In 2016, FDA awarded a contract to the National Academy of Sciences, Engineering and Medicine (NASEM) to “conduct an in-depth evaluation of the available evidence of health effects from ENDS and make recommendations for future federally funded research.” This work included convening a multi-disciplinary committee of 13 members that met several times and holding an open meeting to obtain input from a wide range of stakeholders. The committee’s methodology included: a comprehensive literature search and review; a quality assessment and evidence synthesis to assess causality for health effects; and an application of a framework for levels of evidence. Over 800 peer-reviewed scientific studies were evaluated and the consensus report, “Public Health Consequences of E-Cigarettes,” was released by NASEM in January 2018.13 Among the conclusions in the NASEM report is that teens who experiment with an e-cigarette are more likely to try conventional cigarettes compared to teens who never used an e-cigarette.
As noted in the NASEM report, assessing the long-term health effects of e-cigarettes is challenging given the range of devices and constituents. For example, products can vary widely in terms of device type, mechanism, ingredients and the characteristics of aerosol generation. Variables of ENDS that could affect health impact include factors such as: exposure to metals (including heavy metals), heating capacity, voltage, e-liquid solvent chemicals, nicotine formulations and concentration, flavors and flavoring ingredients, and use of other ingredients or contaminants with unknown inhalation effects. Many of the chemicals used in the products pose unknown inhalation effects. A specific ENDS product’s health impact is also likely to be significantly affected by user behavior (and we know that many ENDS users also use other tobacco products in addition to e-cigarettes, known as dual use or poly-use; frequency and intensity of use also varies widely). Assessing the short-term health effects is also challenging for these same reasons. To help understand the individual and population impact of ENDS, FDA is currently funding more than 115 studies assessing the short- and long-term health effects of e-cigarettes including nicotine dependence, cardiovascular and pulmonary toxicity, potential carcinogenesis, effects of maternal use during pregnancy, and effects in the oral cavity.14 Most of this research is supported through the Tobacco Regulatory Science Program, an interagency partnership between FDA and the National Institutes of Health.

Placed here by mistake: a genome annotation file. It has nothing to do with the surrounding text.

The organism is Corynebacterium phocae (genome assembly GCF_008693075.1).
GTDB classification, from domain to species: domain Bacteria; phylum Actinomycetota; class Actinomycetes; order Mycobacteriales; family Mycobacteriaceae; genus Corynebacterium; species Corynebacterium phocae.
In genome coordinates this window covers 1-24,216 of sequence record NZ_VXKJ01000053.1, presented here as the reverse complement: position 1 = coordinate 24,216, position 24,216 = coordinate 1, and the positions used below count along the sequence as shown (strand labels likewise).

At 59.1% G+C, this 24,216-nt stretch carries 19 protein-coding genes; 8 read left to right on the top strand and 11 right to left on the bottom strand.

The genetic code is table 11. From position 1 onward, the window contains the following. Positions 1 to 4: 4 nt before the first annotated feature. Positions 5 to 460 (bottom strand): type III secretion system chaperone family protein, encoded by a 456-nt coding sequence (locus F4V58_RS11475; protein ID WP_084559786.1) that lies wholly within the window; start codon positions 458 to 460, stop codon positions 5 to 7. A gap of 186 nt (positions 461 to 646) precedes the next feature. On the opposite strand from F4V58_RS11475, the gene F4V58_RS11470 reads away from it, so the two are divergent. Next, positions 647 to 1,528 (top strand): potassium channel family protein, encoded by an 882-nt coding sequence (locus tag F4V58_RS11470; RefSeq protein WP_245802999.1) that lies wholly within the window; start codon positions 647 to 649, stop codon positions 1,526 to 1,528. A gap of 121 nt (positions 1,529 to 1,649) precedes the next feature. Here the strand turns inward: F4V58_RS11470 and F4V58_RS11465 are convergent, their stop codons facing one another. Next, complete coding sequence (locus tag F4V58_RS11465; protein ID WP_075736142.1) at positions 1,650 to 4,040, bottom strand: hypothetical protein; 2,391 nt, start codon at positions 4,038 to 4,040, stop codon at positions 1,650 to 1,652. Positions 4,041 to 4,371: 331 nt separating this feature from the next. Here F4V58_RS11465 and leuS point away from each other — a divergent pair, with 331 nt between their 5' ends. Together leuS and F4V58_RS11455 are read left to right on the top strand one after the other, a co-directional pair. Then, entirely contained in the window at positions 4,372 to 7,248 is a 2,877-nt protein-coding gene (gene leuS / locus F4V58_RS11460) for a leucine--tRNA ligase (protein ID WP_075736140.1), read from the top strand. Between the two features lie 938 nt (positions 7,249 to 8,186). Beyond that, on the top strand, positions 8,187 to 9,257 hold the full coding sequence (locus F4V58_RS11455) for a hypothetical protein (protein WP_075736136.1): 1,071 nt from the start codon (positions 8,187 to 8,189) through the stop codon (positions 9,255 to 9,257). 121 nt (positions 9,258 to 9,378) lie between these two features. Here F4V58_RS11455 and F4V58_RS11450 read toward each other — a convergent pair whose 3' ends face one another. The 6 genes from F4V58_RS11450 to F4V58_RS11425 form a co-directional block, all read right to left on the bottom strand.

FDA will continue to support and fund research to evaluate the public health impact of ENDS, both at the individual and population level.
Ensuring new tobacco products undergo a robust premarket evaluation by FDA is a critical part of our mission to protect the public health, particularly youth, and to reduce tobacco-related disease and death. While the authorization of new tobacco products doesn’t mean they are safe, the review process under the PMTA pathway makes certain that the marketing of the product is appropriate for the protection of the public health, taking into account the risks and benefits to the population as a whole. This includes how the products may impact youth use of nicotine and tobacco, and the potential for the products to completely move adult smokers away from use of combustible cigarettes. As part of the premarket review process under the PMTA pathway, FDA also has the ability to put in place post-marketing requirements aimed at, among other things, monitoring market dynamics such as potential youth uptake. FDA also has the ability to withdraw a PMTA marketing order if it, among other reasons, determines that the continued marketing of a product is no longer appropriate for the protection of the public health, such as if there is an uptake of the product by youth.